The 'Lost Magic' Of The Irish Pub

Author Bill Barich

Bill Barich moved to Dublin and discovered Irish pubs in the countryside close at a rate of one per day. Imelda Healy hide caption

itoggle caption Imelda Healy

When writer Bill Barich moved to Dublin, he set out first thing to find the local pub, which he hoped would be magically Irish. In A Pint of Plain, he reveals that that experience is getting tougher to come by in Ireland.

A stop at the pub is still part of Irish culture, as 85% of Irish people still make the trip once a month. But the traditional Irish music one might expect with one's pint is much less prominent than it used to be.

The big business, now, is the exportation of the Irish pub experience as a commodity. The Irish Pub Company has built approximately 500 "authentic" pubs in 45 countries.

Excerpt: 'A Pint Of Plain'

Cover of 'A Pint Of Plain'

The tale of Arthur Guinness, the firm's founder, is so familiar in Ireland that some schoolchildren can probably recite it from memory. Born in Celbridge, County Kildare in 1725, where his father worked as the steward to Archbishop Price of Cashel and brewed the estate's beer, he inherited two hundred pounds sterling on the archbishop's death and invested it in a brewery in nearby Leixlip, also in Kildare, operating it with his brother Richard. Three years later, he moved to Dublin and signed a nine-thousand-year lease on a defunct brewery at St. James's Gate for forty- five pounds per annum — a lease that's still in effect. The three-acre property included draft horses, a hayloft, and plenty of rats.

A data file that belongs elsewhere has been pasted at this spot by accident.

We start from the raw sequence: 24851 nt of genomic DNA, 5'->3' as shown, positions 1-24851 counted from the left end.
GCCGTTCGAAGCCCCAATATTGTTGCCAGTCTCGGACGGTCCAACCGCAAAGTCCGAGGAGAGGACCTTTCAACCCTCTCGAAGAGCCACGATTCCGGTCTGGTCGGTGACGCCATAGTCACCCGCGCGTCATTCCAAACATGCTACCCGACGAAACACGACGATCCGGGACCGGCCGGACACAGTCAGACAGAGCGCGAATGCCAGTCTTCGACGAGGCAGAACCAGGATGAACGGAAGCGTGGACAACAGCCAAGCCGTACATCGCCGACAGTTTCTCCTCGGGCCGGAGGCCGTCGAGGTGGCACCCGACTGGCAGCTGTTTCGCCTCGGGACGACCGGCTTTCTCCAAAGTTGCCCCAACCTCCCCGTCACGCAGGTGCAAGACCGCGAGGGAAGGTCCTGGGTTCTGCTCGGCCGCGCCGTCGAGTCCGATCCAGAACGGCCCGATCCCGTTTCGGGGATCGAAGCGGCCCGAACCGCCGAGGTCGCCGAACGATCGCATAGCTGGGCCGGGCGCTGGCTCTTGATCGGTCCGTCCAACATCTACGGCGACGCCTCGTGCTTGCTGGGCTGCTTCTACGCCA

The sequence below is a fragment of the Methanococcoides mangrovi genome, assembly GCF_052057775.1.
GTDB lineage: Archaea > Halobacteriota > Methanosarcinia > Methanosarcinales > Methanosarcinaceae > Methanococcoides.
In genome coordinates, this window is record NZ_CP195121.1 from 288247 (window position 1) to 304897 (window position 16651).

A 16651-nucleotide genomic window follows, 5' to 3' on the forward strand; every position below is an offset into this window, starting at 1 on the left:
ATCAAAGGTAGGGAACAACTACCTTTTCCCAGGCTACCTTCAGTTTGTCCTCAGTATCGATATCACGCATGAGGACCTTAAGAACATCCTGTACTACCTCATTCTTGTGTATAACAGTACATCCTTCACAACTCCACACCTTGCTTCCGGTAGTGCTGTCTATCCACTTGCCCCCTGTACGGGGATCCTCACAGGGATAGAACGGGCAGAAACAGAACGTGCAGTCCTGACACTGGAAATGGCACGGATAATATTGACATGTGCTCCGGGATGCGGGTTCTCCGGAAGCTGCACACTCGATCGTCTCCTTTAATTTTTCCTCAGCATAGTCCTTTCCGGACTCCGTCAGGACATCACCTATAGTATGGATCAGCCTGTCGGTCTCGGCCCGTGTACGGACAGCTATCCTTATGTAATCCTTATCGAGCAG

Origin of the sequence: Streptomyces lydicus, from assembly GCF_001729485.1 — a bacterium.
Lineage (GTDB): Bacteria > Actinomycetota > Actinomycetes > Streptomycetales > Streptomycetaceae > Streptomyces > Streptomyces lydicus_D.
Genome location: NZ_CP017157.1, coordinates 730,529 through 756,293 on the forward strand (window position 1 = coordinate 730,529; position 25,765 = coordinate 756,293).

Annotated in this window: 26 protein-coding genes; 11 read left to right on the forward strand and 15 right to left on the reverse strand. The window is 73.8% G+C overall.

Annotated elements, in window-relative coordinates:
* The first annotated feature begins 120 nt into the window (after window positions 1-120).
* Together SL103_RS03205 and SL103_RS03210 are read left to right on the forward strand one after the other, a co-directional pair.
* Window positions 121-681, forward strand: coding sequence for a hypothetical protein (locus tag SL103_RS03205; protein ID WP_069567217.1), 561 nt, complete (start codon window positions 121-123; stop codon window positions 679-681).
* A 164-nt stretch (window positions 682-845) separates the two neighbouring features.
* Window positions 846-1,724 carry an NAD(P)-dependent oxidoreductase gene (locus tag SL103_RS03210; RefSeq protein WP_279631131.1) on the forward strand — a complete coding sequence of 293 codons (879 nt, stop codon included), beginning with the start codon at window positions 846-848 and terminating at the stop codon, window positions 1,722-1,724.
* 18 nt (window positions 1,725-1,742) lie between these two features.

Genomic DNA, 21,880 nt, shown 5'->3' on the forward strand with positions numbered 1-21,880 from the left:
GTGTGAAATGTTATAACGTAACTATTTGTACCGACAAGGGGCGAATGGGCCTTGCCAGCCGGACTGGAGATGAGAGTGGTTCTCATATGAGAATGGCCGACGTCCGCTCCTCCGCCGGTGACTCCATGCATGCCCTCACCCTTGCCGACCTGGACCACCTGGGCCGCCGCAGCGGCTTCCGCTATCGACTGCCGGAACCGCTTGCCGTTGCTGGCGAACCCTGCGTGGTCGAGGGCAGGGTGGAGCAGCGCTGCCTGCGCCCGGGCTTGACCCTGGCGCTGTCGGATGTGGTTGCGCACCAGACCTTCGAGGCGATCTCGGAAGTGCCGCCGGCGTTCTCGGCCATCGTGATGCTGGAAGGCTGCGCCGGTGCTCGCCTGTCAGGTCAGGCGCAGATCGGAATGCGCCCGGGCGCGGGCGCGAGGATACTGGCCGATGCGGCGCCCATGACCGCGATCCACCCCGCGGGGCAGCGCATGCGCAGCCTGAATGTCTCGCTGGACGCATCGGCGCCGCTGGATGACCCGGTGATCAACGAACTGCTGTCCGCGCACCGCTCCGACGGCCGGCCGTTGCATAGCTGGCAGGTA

Though the location was excellent, allowing Guinness to transport kegs down the river on barges, he soon realized how difficult it would be to crack the city's market. The excise laws gave the English a leg up on the Irish, who were also obliged to buy their hops only from colonial suppliers at an inflated price, so beer imported from En gland cost the publicans much less. Only when "Uncle Arthur" decided to stop brewing ale in 1779 and concentrate on porter did his luck begin to change.

The credit for inventing porter ordinarily goes to Ralph Harwood of the Bell Brew house in Shoreditch, who developed it around 1722. Before that, England's best-selling beer was threethread, possibly a blend of pale ale, new brown ale, and stale brown ale. A publican did the mixing, but Harwood's Entire, a bitter, dark-brown beer, required no fuss and came in a single cask ideal for export. It got its name from the men who "ported" goods at such London markets as Covent Garden and Smithfield. They had adopted the brew as their own, and swallowed it with the gusto of dockers. Guinness's version, officially ruby-colored, was darker, richer, and more full-bodied than the original — a "stouter" porter, later simply stout. Its secret ingredient was a special strain of yeast whose clone is still around, supposedly kept under lock and key in the Directors' Safe at James's Gate.